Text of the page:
Ultrasound as a Treatment for Liver Cancer Shows Promise

An animal study of histotripsy suggests that powerful, focused ultrasound might be a way of treating liver cancer. It is a preliminary study. Much more research will need to be done before the technology is accepted as safe and effective.

Noninvasive ultrasound wave technology is showing promise in breaking down liver cancer tumors, according to new research.

Developed by Zhen Xu, a professor of biomedical engineering at the University of Michigan and colleagues, the technology breaks down liver tumors in rats, kills cancer cells and spurs the immune system to prevent further spread, according to a news release.

However, the research is very preliminary and the technology will need much more research before it would even be considered for clinical use

Xu and the research team reported the results of their study on the effectiveness of histotripsy, which noninvasively focuses ultrasound waves to mechanically destroy target tissue, in the journal Cancers.

Histotripsy destroyed 50% to 75% of liver tumor volume in rats, Xu wrote, and the rats’ immune systems were able to clear away the rest. As a result, there was no evidence of recurrence or metastases in more than 80% of animals.

In contrast, 100% of the control animals demonstrated local tumor progression and intrahepatic metastases and had to be euthanized at one to three weeks, the researchers wrote.

“Even if we don’t target the entire tumor, we can still cause the tumor to regress and also reduce the risk of future metastasis,” Xu said.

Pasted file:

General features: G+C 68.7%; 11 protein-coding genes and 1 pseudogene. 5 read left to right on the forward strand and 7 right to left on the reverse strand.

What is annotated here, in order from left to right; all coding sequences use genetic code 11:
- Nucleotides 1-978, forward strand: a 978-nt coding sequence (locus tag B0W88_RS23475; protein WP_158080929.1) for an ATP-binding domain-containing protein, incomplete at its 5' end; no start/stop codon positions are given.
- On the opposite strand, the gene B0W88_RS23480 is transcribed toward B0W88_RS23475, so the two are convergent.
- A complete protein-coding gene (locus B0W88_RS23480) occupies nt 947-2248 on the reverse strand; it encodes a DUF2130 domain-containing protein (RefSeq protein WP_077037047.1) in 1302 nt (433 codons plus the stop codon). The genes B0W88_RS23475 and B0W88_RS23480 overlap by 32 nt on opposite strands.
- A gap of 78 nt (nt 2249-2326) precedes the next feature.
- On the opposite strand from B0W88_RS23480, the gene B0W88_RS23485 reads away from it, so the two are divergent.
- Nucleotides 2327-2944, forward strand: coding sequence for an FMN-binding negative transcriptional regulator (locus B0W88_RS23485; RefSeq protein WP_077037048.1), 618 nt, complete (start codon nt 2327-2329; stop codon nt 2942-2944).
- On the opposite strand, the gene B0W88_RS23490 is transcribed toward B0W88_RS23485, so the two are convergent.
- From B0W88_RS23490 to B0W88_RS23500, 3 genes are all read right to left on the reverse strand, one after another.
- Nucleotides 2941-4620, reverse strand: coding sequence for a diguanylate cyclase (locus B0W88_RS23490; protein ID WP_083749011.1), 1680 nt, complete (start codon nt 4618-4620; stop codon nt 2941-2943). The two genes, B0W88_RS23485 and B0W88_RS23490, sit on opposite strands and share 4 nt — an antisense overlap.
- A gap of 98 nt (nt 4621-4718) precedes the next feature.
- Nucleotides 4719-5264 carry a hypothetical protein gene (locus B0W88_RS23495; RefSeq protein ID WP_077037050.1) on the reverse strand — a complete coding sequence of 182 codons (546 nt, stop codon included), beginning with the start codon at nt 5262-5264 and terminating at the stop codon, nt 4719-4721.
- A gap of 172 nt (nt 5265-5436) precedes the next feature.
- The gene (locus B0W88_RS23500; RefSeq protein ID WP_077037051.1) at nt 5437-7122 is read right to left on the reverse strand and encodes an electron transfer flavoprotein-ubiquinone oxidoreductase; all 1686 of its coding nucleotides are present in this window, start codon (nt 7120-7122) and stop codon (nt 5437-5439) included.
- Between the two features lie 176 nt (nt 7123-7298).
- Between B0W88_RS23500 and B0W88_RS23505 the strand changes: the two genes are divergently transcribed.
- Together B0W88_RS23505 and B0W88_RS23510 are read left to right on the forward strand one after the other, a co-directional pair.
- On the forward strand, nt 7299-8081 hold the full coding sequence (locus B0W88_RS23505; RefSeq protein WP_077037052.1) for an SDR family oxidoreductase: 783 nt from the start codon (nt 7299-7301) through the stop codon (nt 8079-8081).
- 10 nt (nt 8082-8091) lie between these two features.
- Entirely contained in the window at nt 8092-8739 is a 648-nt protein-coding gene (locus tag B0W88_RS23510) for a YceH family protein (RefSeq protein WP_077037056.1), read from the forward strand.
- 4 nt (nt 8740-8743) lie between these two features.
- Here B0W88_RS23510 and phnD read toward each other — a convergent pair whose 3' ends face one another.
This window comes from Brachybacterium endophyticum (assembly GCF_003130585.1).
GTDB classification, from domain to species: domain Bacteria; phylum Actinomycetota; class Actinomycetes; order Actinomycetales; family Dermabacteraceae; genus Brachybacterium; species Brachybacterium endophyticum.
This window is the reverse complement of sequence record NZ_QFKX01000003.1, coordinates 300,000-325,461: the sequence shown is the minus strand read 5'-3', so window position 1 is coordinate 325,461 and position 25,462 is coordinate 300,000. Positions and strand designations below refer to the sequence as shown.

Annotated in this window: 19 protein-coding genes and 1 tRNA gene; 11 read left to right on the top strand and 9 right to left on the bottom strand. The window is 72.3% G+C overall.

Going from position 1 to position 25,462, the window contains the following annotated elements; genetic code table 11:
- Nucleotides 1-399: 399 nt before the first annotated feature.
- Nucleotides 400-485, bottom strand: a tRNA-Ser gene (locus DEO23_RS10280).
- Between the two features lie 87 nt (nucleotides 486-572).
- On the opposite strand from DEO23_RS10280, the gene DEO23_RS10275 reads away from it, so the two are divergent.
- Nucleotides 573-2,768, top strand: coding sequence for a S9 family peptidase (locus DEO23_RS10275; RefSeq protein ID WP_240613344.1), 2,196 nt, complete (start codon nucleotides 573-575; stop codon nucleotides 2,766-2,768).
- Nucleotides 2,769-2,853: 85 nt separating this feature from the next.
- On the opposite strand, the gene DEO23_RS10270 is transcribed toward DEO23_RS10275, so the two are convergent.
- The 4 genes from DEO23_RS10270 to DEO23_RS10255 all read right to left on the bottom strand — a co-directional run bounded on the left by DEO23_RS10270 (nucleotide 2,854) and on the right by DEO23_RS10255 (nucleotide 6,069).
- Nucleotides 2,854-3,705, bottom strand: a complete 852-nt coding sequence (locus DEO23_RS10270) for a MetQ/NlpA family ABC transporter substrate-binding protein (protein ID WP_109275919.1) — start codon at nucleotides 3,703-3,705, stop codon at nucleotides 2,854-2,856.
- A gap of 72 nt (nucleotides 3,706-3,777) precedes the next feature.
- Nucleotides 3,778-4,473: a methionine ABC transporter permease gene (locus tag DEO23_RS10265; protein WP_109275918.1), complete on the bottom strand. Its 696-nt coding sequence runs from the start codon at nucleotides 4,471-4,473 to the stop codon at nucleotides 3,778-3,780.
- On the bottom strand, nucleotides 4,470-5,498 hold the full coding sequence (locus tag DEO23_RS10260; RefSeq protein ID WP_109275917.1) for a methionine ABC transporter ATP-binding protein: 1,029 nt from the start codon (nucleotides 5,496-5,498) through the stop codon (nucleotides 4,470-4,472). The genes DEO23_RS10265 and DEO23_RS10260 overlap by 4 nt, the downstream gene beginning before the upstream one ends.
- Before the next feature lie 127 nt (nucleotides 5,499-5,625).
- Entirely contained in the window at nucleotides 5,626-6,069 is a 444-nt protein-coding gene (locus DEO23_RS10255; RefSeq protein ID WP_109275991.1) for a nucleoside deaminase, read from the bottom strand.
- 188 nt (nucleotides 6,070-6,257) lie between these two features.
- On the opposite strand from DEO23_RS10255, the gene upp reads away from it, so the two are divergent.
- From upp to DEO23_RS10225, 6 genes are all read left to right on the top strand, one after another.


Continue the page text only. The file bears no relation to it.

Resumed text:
Results also showed the treatment stimulated an immune response, which may have contributed to the eventual regression of the untargeted portion of the tumor and preventing further spread of the cancer.

Future studies will continue to investigate the safety, efficacy, and biological effects of histotripsy, for potential translation to clinic, Xu wrote.

Liver cancer is among the top 10 causes of cancer related deaths worldwide and in the U.S. According to the American Cancer Society, the five-year survival rate of localized liver cancer is 35% but at later stages when cancer has spread, it is 3%.

The novel ultrasound technique works without the harmful side effects of current approaches such as radiation and chemotherapy, according to the news release.

“Our transducer….delivers high amplitude microsecond-length ultrasound pulses—acoustic cavitation—to focus on the tumor specifically to break it up,” Xu said. “Traditional ultrasound devices use lower amplitude pulses for imaging.”

The microsecond long pulses from UM’s transducer generate microbubbles within the targeted tissues—bubbles that rapidly expand and collapse. These violent but extremely localized mechanical stresses kill cancer cells and break up the tumor’s structure.